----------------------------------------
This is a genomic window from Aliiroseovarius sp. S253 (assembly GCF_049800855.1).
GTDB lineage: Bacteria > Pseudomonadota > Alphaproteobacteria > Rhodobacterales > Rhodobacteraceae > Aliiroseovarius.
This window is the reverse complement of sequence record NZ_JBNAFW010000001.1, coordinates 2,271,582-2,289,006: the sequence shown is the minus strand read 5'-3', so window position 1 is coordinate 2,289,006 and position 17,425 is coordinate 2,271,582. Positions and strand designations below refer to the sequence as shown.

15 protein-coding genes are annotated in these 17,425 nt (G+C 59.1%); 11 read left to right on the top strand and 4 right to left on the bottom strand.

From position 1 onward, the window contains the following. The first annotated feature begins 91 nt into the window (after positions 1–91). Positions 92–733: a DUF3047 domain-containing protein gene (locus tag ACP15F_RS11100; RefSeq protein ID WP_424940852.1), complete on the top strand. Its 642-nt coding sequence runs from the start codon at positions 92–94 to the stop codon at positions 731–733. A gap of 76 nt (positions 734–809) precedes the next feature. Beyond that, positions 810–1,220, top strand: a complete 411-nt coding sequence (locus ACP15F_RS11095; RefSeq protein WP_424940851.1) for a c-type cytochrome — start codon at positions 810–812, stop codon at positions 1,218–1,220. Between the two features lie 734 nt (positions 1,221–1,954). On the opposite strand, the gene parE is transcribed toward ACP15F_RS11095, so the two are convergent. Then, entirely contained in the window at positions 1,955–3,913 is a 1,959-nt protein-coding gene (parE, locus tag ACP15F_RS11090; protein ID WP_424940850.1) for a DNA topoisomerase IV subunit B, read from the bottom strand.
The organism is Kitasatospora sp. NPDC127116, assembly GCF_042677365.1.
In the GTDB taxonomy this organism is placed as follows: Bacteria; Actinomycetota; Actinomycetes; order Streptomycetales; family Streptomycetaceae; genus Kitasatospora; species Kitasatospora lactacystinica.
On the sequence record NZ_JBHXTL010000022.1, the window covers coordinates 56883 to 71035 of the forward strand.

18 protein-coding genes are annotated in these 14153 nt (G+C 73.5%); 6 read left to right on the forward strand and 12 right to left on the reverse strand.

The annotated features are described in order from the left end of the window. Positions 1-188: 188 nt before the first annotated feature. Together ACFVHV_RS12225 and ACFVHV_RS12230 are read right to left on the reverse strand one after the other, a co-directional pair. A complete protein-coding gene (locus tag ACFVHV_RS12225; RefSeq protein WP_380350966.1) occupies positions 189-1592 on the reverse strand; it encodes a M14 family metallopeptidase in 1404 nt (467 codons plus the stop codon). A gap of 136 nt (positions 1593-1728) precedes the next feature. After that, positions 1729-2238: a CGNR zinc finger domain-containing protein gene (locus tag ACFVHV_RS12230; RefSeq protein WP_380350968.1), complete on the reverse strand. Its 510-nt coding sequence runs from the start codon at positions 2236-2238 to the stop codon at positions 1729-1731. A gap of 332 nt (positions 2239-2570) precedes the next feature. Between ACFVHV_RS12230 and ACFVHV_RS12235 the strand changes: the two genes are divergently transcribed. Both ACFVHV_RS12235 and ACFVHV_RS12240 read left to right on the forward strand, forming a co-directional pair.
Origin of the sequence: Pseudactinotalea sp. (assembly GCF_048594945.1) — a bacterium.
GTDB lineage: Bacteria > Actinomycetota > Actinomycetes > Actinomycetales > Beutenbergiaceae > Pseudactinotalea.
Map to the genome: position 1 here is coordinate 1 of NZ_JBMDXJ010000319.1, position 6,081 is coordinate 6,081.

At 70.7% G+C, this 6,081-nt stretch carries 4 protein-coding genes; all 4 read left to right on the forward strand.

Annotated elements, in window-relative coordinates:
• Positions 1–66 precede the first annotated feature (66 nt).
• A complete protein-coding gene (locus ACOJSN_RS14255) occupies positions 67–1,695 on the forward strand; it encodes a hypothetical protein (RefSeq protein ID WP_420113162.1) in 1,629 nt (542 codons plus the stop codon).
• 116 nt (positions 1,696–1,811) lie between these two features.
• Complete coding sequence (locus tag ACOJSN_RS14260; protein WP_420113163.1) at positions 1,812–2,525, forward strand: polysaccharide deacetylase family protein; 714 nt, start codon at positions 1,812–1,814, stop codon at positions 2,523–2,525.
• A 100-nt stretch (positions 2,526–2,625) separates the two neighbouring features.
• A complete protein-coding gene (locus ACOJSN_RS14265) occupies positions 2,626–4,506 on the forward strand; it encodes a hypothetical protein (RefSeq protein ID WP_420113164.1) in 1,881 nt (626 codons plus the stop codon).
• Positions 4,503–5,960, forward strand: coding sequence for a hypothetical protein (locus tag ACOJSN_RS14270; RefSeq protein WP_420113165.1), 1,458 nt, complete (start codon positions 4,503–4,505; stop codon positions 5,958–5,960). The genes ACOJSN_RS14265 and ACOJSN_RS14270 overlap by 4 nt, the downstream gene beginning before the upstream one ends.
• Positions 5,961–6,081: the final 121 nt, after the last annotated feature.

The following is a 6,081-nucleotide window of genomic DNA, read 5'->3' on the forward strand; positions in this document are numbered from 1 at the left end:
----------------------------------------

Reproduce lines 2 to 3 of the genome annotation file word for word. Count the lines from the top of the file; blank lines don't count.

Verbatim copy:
GTDB lineage: Bacteria > Pseudomonadota > Alphaproteobacteria > Rhodobacterales > Rhodobacteraceae > Aliiroseovarius.
This window is the reverse complement of sequence record NZ_JBNAFW010000001.1, coordinates 2,271,582-2,289,006: the sequence shown is the minus strand read 5'-3', so window position 1 is coordinate 2,289,006 and position 17,425 is coordinate 2,271,582. Positions and strand designations below refer to the sequence as shown.